06/28/2002 05:31:40 PM · #8
Can you post an image that shows noticable artifacts at 150k? I've found this nearly impossible..

06/28/2002 06:18:35 PM · #9
Drew, I'm a bit lost in the vocabulary. What does the phrase "Noticable artifacts " mean?
06/28/2002 07:53:26 PM · #10
anything in the neighborhood of 640x480 at 150k encoded JPEG won't normally have visual artifact. I think the real problem is the photographers lack of understanding in handling digital images.

Here are some points of interest:

1. If a photo is out of focus at its submitted resolution, it will be largely out of focus at its original resolution.

2. "Sharpening" doesn't really sharpen a blurred image. It ads more "grain".

3. Always use the maxiumum allowed image size (150k) by adjusting the JPEG compression factor. Paintshop Pro and Photoshop both do this.

4. Resizing the photo should be the last step... For highest output quality, all filters and adjustments should be applied when the image is at its highest (original) resolution.

5. Do not save the image more than once. There are exceptions to this rule (tiff & bmp). If you need to perform more editing on a photo after saving it, you should work from the original.

I think 150k @ 640x480 is perfect. This small resolution prevents 3rd parties from stealing our photographs, yet provides enough visual information to to be able to view the photograph reasonably. If a higher image format was allowed, I'd have to submit my photographs with watermarks to protect the copyright.
06/28/2002 08:09:09 PM · #11
Thanks for the filter information. Looked at the tiffen stuff, guess I'm looking at a couple hundred in filters, but so be it.

Originally posted by rkymtndream:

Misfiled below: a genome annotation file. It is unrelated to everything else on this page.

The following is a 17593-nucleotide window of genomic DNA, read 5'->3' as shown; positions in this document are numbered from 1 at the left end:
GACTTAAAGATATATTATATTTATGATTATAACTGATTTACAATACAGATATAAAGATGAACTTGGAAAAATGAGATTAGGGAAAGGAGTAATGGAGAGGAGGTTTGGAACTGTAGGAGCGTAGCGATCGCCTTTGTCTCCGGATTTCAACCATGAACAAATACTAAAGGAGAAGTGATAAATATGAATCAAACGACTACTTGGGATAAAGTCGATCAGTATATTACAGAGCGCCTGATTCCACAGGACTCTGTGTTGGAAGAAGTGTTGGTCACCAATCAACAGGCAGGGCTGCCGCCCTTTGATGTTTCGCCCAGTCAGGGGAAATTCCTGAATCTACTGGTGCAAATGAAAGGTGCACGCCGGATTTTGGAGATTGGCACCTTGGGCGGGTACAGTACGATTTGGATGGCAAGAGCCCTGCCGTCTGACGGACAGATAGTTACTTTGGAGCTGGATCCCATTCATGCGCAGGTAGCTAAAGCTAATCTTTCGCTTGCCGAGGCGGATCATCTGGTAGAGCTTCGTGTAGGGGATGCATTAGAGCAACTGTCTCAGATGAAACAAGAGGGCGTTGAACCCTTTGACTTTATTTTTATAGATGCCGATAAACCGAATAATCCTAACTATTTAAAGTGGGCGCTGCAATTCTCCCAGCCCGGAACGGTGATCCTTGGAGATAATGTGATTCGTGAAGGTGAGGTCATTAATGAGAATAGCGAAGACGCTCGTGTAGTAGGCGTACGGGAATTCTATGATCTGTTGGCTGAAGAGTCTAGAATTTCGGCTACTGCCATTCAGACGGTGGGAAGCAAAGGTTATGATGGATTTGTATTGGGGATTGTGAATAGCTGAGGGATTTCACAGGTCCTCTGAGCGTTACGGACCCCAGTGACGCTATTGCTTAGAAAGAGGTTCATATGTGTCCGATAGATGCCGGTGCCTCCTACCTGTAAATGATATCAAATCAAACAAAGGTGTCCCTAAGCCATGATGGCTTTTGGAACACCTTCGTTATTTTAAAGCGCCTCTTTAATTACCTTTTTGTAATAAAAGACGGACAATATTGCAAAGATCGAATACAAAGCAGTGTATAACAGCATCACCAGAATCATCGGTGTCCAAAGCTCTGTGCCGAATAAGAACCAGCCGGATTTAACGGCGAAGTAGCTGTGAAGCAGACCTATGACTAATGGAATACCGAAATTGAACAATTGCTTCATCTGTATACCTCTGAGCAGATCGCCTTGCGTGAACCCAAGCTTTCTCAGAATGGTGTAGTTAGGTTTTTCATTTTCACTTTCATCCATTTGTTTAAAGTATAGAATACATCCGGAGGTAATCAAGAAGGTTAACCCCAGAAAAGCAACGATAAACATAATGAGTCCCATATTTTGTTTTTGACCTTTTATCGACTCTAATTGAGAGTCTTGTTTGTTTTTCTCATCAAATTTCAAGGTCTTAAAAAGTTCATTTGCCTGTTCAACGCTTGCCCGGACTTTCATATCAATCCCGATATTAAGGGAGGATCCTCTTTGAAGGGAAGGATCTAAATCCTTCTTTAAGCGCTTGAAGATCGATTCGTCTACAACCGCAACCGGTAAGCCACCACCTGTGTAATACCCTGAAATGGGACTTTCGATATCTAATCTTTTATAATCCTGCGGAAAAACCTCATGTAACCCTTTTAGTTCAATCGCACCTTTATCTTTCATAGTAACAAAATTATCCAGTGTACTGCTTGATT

oops one more really good one, Thats it I promise

06/28/2002 09:59:36 PM · #12
Telephoto shots inharently tend to be out of focus/dull looking:
1. Camera shake - use a tripod and shorter shutter speeds. ie: 1/500
2. Depth of field is more shallow - stop down the lens by using a larger f stop. ie: f 16
3. Most all digital cameras use digital zoom - turn it off.
4. Haze in the atmosphere - not much you can do, try a haze and/or polarizing filter, come back a different

There are probably more I just can't think of them right now, having a senior moment.

06/28/2002 11:17:16 PM · #13
I will recommend digital zoom ONLY if your camera does a very good job with it but unfortunately many cameras don't. I leave digital zoom on on my camera because it does do a very good job with it, it displays a meter to show how far in the digital zoom I am going, and it's a bit of a time saver to be able to crop the image digitally in camera rather then later. But I must emphasize that I am very very careful with it, I keep in mind that if I crop too far I obviously can't put the pixels back in the picture. I only crop the image digitally if I am certain that is what I would do with the image later in Photoshop. Keep in mind that if you digitally zoom an image by a factor of 2 then the total number of pixels in the final image will actually be 1/4 the original number of pixels NOT 1/2. If I take my 5 megapixel image and digitally zoom it 2 times then the resulting image will only be 1.25 megapixels. Just some things to think about when you are considering digitally zoomming or cropping your images down later on.